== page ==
They built SWAP to make payment rails and banking services more accessible. A hub for business to connect to the financial ecosystem in Brazil, SWAP offers digital wallets, payment processing, card issuing services, and APIs.
Rather than e-hailing, SWAP’s first customer was a fintech firm enabling flexible employee benefits such as meal vouchers on prepaid cards. “That’s only possible if you build the entire infrastructure behind it,” said Doug, “connections with card brands and banks, money safely in and safely out.”
SWAP started by developing white label infrastructure services for this vertical, then expanding into other areas of fintech, such as lending. “Our approach was to understand our clients’ needs and ask what we can take off their plates,” said Doug. “We built for multiple uses cases, providing more flexibility, to enable innovators to focus on their core business.”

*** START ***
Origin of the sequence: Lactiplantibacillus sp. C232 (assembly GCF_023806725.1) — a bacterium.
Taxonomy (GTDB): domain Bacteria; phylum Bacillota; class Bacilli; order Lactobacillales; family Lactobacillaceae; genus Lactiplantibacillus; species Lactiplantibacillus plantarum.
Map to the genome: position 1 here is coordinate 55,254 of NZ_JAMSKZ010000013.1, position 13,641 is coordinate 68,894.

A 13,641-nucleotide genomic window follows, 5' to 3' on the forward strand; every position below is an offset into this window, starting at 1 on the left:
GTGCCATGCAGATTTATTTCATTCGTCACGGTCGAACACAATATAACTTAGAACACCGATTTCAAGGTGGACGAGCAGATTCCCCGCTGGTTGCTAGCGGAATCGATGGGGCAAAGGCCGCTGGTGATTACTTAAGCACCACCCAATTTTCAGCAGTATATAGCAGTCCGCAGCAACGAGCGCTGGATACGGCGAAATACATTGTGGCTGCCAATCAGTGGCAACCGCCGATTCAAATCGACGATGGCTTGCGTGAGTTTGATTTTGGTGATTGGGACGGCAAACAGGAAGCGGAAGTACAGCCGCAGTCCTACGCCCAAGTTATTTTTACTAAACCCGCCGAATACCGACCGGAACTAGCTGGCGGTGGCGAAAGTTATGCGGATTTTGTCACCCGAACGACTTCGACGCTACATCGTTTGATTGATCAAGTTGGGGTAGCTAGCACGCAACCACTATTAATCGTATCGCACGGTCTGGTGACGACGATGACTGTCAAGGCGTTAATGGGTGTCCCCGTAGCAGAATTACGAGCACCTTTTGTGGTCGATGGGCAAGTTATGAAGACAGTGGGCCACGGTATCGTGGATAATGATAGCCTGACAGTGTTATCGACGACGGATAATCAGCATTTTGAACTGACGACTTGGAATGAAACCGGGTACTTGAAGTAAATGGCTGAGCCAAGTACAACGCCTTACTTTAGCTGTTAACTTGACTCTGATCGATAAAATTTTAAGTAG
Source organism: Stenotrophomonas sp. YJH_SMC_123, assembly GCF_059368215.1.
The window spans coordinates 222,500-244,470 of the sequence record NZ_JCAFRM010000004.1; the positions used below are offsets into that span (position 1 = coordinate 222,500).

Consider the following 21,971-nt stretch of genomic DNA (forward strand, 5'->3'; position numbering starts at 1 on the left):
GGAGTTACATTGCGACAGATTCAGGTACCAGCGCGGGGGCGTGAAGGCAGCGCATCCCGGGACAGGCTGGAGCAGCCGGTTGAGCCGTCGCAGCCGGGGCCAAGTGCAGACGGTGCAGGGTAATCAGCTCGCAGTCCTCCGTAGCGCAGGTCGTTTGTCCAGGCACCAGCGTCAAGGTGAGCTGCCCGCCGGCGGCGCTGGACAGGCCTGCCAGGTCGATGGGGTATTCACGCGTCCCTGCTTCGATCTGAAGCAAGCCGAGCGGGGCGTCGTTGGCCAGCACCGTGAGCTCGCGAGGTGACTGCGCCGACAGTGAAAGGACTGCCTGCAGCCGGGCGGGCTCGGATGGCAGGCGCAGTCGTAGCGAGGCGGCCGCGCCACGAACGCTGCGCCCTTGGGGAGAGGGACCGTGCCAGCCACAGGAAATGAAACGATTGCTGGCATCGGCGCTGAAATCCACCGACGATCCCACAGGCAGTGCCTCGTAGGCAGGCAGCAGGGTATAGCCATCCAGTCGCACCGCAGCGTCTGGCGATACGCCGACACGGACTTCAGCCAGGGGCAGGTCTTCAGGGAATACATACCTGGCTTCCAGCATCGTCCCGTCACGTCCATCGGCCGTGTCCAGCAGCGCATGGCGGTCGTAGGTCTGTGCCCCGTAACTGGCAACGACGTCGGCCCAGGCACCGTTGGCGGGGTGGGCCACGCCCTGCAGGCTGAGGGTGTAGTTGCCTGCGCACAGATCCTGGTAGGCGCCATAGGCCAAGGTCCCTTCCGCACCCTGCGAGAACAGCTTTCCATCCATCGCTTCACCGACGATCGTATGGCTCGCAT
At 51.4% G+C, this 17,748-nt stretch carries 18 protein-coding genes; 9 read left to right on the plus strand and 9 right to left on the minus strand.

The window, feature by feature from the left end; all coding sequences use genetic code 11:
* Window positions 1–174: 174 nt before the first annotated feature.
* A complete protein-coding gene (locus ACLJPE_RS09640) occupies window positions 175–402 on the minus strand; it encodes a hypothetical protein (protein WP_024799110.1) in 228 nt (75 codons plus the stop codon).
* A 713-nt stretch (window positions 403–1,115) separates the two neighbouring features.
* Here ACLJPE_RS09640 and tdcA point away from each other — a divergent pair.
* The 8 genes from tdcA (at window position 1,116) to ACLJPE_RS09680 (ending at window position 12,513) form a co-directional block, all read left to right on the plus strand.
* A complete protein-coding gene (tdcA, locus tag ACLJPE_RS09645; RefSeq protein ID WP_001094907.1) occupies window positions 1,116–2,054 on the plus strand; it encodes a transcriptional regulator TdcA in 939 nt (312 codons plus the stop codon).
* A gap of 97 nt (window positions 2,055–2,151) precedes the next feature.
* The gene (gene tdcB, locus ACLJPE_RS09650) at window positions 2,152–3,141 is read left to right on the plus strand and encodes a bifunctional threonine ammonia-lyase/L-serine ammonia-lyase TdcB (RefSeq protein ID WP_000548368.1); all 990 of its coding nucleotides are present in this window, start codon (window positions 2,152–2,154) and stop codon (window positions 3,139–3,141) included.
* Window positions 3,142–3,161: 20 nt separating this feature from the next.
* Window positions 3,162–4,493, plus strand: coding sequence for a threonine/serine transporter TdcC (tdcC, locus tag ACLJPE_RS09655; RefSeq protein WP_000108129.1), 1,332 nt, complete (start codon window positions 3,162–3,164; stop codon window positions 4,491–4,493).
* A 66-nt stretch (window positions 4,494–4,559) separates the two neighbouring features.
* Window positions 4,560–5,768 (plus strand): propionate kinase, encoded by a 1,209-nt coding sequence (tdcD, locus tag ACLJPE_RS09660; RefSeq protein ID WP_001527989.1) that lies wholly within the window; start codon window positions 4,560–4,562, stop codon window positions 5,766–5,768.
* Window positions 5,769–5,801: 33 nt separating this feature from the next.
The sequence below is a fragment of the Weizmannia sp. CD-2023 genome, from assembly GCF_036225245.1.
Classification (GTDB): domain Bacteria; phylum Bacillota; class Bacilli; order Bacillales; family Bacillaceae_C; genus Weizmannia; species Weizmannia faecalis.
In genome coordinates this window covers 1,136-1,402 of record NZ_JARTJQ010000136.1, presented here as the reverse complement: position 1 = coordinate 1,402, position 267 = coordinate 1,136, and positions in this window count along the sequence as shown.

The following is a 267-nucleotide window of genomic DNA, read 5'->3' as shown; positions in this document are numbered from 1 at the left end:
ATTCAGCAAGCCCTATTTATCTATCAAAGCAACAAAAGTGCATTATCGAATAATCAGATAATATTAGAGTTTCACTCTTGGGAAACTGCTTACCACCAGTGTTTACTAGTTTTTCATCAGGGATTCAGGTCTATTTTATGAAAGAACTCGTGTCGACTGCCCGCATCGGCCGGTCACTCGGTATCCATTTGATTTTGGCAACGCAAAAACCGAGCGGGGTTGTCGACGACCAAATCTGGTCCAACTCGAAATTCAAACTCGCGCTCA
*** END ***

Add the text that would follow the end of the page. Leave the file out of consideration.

Speeding U.S. Fintechs’ Time to Market
That flexibility is also important to Unit’s success with fintechs in the U.S. The BaaS provider prioritizes easy-to-integrate technology, carefully selected bank partners, and a compliance-first focus.
“We’re serving emerging industries in the gig economy as well as industries that have been around for years, across many verticals,” said Amanda. “Our technology stack is flexible to meet all these different use cases, so [fintech founders] who don’t necessarily have any banking experience can get a product to market in less than 60 days.”
Clients use Unit’s APIs for ledgers, core processing, KYC, compliance, fraud, and security. And Unit has the banking relationships and products already in place.
“I love the compliance part of it, so you don’t have to be an expert in regulations,” said Amanda. “The amount of friction for a company going directly to a bank could be millions of dollars and 12–18 months. At Unit, we like to think of ourselves as the easiest way for a company to stand themselves up. We have the pipes, and we take care of the heavy lifting.”